Pubdate: Sat, 11 Nov 2017
Source: Simcoe Reformer, The (CN ON)
Copyright: 2017 Sun Media
Author: Monte Sonnenberg
Page: A1


SIMCOE - A marijuana patch wound up costing Norfolk County $76,100
during last summer's toxic gas well emergency in Silver Hill.

Staff from the Ministry of the Environment stumbled across the
marijuana while setting up air-quality monitoring equipment on North
Walsingham Road 10.

Because of the marijuana, MOE determined that the site was potentially
dangerous. MOE monitoring equipment and technicians were removed to a
location on the edge of the "hot zone." They could not be convinced to
find a location closer to the offending gas wells.

Due to public health concerns and liability issues, Norfolk County
decided this was inadequate.

The county hired the private firm GHD Canada to monitor air quality in
the area of the wells leaking toxic hydrogen sulphide gas. Norfolk
budgeted $50,000 for this purpose; the final cost came in at $76,100.

"The Ministry of Natural Resources and the Ministry of the Environment
both let us down," Port Rowan Coun. Noel Haydt said during a break in
Tuesday's meeting of Norfolk council.

"They (MNR) caused this from the get-go, they (the MOE) walked away
and left us holding the bag. They just picked up and left the scene."

The Ontario Provincial Police advise the public each summer to walk
the other way when they encounter illegal marijuana. Police say these
plots are occasionally booby-trapped and may be treated with toxic

"The ministry determined that - because of the marijuana plants - the
location posed a risk to staff safety and was also not an appropriate
place to site equipment," Lindsay Davidson, a spokesperson for MOE,
said this week in an email.

Davidson added that the MOE's response was consistent with the
ministry's protocols for responding to a spill or industrial fire.

No one this week could confirm whether the marijuana was illegal or
planted under a Health Canada licence. In her email, Davidson refers
to "the presence of (a) suspected illegal grow operation."

On Thursday, Marlene Miranda, Norfolk and Haldimand's head of health
and social services, said the marijuana was brought to the attention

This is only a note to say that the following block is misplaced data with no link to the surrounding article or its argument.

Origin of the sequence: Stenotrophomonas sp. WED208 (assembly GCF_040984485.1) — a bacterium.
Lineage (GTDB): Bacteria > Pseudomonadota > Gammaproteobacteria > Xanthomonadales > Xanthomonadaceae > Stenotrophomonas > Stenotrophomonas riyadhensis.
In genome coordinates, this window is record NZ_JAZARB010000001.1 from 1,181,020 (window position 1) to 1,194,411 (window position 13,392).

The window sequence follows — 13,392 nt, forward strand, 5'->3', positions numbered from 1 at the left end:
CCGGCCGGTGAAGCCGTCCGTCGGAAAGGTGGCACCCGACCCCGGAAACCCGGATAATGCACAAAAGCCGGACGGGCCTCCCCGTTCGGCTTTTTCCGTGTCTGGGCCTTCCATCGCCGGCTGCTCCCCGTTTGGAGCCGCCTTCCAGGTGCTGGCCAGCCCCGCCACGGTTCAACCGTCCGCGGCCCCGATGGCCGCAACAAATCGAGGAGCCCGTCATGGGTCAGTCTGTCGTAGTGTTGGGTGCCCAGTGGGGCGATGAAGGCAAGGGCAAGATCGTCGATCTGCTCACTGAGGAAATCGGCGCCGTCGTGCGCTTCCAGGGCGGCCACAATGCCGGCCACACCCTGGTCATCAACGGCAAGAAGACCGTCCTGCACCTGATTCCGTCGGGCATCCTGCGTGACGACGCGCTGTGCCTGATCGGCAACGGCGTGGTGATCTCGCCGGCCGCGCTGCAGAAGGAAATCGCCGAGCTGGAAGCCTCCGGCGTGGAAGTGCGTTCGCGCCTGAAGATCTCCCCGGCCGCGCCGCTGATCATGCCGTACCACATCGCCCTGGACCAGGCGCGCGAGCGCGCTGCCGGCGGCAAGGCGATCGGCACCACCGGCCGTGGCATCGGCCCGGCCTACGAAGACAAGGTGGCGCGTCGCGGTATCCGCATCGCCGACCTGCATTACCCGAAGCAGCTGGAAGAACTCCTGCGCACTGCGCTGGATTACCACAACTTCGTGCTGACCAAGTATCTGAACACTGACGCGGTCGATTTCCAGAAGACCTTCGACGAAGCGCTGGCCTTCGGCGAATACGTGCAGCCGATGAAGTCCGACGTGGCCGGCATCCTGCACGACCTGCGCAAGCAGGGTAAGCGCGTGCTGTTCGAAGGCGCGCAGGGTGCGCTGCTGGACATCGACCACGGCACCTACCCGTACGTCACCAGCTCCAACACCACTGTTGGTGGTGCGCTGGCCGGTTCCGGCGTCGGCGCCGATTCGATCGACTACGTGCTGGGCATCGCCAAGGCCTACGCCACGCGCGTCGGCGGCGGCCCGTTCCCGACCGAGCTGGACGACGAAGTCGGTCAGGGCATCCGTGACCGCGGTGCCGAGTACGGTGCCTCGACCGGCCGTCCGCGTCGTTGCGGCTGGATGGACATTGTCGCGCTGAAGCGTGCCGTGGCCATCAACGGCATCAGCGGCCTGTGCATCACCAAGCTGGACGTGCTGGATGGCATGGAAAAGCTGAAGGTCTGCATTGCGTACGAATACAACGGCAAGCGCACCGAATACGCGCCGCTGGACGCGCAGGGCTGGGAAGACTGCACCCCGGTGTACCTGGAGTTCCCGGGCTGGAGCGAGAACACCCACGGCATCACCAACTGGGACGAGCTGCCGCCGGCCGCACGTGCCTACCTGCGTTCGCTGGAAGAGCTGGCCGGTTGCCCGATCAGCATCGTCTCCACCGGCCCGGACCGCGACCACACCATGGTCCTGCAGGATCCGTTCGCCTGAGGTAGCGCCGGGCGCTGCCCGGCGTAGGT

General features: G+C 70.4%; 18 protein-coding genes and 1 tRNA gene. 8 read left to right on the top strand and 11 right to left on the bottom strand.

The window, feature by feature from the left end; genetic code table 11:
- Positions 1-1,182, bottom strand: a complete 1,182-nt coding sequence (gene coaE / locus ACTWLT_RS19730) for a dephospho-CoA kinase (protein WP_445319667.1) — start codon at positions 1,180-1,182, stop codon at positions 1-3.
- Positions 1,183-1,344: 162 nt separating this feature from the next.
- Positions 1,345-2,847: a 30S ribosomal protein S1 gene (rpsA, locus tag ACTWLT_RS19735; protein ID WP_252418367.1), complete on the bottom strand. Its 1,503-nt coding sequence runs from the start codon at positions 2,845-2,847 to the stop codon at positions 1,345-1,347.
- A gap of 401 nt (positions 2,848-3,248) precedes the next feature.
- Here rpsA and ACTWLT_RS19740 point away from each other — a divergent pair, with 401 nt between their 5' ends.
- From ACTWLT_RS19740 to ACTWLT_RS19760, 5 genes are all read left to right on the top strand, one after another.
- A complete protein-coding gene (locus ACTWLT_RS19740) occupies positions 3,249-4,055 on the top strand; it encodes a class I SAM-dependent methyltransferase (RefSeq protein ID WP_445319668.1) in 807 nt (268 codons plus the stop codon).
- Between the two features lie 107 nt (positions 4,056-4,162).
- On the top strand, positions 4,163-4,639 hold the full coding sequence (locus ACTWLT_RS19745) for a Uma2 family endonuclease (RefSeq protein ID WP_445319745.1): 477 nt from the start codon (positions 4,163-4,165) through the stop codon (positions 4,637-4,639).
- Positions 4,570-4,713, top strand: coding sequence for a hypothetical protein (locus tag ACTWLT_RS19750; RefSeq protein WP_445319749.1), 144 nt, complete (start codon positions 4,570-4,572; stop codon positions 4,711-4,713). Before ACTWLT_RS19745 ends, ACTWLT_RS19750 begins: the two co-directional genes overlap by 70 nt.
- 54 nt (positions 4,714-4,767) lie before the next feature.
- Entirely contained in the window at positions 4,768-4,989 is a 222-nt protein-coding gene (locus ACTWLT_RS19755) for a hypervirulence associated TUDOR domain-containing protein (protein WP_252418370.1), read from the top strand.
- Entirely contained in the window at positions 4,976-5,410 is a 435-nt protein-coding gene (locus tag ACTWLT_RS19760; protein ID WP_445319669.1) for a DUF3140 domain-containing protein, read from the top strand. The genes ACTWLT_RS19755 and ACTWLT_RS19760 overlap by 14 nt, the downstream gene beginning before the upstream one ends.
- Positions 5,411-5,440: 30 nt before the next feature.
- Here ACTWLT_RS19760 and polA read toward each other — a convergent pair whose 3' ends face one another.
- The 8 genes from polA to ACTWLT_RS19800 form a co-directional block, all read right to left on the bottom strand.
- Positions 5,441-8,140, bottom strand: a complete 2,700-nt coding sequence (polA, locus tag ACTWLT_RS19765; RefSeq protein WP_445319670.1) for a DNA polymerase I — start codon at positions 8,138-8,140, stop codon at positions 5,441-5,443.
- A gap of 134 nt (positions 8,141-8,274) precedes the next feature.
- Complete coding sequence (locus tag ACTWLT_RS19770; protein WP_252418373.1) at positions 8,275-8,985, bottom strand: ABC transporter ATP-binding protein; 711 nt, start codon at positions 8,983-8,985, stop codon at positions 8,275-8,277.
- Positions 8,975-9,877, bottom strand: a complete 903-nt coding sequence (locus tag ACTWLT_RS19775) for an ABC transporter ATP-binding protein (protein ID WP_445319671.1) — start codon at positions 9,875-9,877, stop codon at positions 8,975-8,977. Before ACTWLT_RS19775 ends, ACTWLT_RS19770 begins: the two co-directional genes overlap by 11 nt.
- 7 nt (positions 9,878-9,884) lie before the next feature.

of the Norfolk OPP.

Haydt's reference to the MNR concerns the fact that the ministry
plugged a natural gas vent along the banks of Big Creek west of Silver
Hill several years ago.

The MNR acted because the vent was spewing toxic water and hydrogen
sulphide gas into the ecosystem. Residents suspect this had the effect
of backing up pressure in the adjoining gas field, causing hydrogen
sulphide emissions to erupt from old gas wells near residential dwellings.

On Aug. 18, the health unit issued evacuation orders for six
households on North Walsingham Road 10 due to high levels of hydrogen
sulphide gas. The gas is poisonous, flammable and corrosive. It smells
like rotten eggs.

The MNR absorbed the $200,000 cost of capping one well. A second leaky
well was deemed the responsibility of the property owner, who had
contracted it out for commercial purposes. The evacuation order was
lifted in its entirety Sept. 14.

At Tuesday's meeting, Norfolk council heard that the county's response
to the emergency cost about $155,000 in total. Mayor Charlie Luke and
CAO David Cribbs were directed to seek reimbursement from the MNR and
the MOE for expenses that can be reasonably ascribed to the province.

"We have to figure out a way to recoup these costs," Luke said. "We
can't afford to be in this business. We were put between a rock and a
hard place. If someone had died or been seriously injured and we
didn't spend this money on monitoring, what then is the price we pay
for that?"
- ---
MAP posted-by: Matt